Police to get powers to censor Australians' Web

Federal Police could soon have the power to control which sites can and cannot be viewed by Australian Web surfers.

Federal Police could soon have the power to control which sites can and cannot be viewed by Australian Web surfers.

In a Bill introduced to Parliament yesterday, the Communications Legislation Amendment (Crime or Terrorism Related Internet Content) Bill 2007, the Federal Police will be able to alter the "blacklist" of sites that are currently prohibited by the Australian Communications and Media Authority.

The list is currently comprised of pornography and "offensive material". However, under the amendment, the Federal Police would be able to add other sites to the list, including content that the AFP Commissioner: "has reason to believe ... is crime or terrorism related content".

The definition of material that may be liable to censorship includes Internet content that "encourages, incites or induces," "facilitate[s]" or "has, or is likely to have, the effect of facilitating" a crime.

Once such content has been identified by the AFP, ISPs may be responsible for blocking their users from accessing it.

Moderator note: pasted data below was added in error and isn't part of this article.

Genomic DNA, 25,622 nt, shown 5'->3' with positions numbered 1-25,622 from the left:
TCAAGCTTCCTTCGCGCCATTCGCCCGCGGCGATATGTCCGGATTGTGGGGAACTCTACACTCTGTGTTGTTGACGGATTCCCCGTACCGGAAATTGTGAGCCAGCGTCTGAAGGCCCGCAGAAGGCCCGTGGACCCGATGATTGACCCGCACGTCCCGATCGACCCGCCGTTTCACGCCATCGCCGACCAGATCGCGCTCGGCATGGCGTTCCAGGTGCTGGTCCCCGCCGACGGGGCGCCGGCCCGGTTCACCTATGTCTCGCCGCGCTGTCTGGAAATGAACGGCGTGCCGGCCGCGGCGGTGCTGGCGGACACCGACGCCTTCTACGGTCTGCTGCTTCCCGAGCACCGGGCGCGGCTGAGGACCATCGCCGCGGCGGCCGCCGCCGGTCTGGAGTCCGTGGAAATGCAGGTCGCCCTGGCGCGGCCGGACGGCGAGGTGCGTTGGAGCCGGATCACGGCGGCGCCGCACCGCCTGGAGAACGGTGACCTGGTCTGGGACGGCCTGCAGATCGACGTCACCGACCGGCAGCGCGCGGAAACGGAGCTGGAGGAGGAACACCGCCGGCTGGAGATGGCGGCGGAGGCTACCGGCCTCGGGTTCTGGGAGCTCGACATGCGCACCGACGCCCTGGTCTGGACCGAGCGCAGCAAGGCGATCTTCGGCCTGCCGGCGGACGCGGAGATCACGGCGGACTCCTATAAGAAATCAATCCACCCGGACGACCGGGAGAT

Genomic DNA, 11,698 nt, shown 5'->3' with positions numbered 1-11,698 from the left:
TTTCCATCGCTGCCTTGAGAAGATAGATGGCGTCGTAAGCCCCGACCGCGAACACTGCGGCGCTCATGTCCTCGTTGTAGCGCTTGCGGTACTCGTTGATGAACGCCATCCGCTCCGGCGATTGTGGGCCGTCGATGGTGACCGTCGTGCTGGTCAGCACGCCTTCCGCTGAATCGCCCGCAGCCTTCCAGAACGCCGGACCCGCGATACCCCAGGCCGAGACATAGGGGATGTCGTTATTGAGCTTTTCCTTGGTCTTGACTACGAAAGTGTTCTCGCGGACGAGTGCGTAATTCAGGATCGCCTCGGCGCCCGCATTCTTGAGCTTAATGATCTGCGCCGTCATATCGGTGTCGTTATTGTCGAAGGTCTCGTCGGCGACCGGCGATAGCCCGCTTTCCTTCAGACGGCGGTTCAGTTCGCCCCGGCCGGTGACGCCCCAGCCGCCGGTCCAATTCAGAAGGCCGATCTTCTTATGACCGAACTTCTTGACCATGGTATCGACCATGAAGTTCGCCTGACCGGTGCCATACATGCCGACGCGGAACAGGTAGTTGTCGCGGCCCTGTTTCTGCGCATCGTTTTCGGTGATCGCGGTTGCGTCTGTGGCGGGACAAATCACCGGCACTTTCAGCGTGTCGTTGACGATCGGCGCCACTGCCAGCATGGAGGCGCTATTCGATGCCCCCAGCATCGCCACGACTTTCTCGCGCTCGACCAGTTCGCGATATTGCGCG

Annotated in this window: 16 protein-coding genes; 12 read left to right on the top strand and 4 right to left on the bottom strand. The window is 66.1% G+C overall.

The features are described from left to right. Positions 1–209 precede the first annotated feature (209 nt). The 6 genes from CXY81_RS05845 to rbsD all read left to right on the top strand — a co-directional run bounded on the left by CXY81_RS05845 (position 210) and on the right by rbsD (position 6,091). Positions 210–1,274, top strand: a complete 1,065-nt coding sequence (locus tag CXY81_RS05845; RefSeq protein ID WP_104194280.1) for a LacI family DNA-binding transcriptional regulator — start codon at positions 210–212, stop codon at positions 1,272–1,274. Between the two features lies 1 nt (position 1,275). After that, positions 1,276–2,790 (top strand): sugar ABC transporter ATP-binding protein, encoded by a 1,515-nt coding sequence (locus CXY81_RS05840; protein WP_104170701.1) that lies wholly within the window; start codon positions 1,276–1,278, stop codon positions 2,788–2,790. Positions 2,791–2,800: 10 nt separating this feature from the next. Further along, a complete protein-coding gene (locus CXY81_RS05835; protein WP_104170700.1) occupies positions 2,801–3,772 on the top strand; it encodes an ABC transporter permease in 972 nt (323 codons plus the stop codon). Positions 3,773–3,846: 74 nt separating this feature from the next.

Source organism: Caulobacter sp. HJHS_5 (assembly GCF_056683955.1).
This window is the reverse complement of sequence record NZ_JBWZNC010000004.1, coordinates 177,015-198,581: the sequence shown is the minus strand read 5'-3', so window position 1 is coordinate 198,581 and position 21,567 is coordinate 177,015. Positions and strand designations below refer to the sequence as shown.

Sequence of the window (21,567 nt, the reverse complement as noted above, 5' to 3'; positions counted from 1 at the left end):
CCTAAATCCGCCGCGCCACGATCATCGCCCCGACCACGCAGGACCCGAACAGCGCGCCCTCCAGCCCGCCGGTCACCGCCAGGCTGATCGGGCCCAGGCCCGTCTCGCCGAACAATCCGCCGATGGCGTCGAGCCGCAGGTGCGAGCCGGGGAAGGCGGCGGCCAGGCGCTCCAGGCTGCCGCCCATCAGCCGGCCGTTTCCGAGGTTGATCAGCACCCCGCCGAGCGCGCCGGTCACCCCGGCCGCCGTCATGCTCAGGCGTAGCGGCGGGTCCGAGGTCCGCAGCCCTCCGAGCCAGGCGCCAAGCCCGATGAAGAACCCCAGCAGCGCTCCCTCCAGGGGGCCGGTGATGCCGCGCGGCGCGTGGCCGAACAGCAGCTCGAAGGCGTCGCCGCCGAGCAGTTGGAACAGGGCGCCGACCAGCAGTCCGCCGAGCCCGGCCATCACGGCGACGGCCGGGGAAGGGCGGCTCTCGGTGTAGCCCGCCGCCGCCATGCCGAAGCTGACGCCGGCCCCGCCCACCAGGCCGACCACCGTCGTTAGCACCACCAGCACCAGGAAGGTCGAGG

According to the government, the legislation is designed to target phishing and terrorist sites, among other online criminal activity.

Introducing the Bill, Senator Eric Abetz said: "The new arrangements will allow harmful sites to be more quickly added to software filters. Of course the best outcome is for these sites to be taken down and their hosts prosecuted. But this takes time, particularly as most of these sites are hosted overseas.

"Rapid blacklisting means that the damage these sites can do can be more quickly reduced whilst takedown and prosecution processes are pursued, usually overseas," said Abetz.

Privacy groups have already criticised the legislation as an attack on free speech.

"This government's extremism has reached new heights today," said the chair of the Australian Privacy Foundation, Roger Clarke.

"How can a politician claim the right to hold office if they set out to undermine the critical democratic right of freedom of speech, and blatantly decline to evaluate the impact of measures put before the Parliament?"

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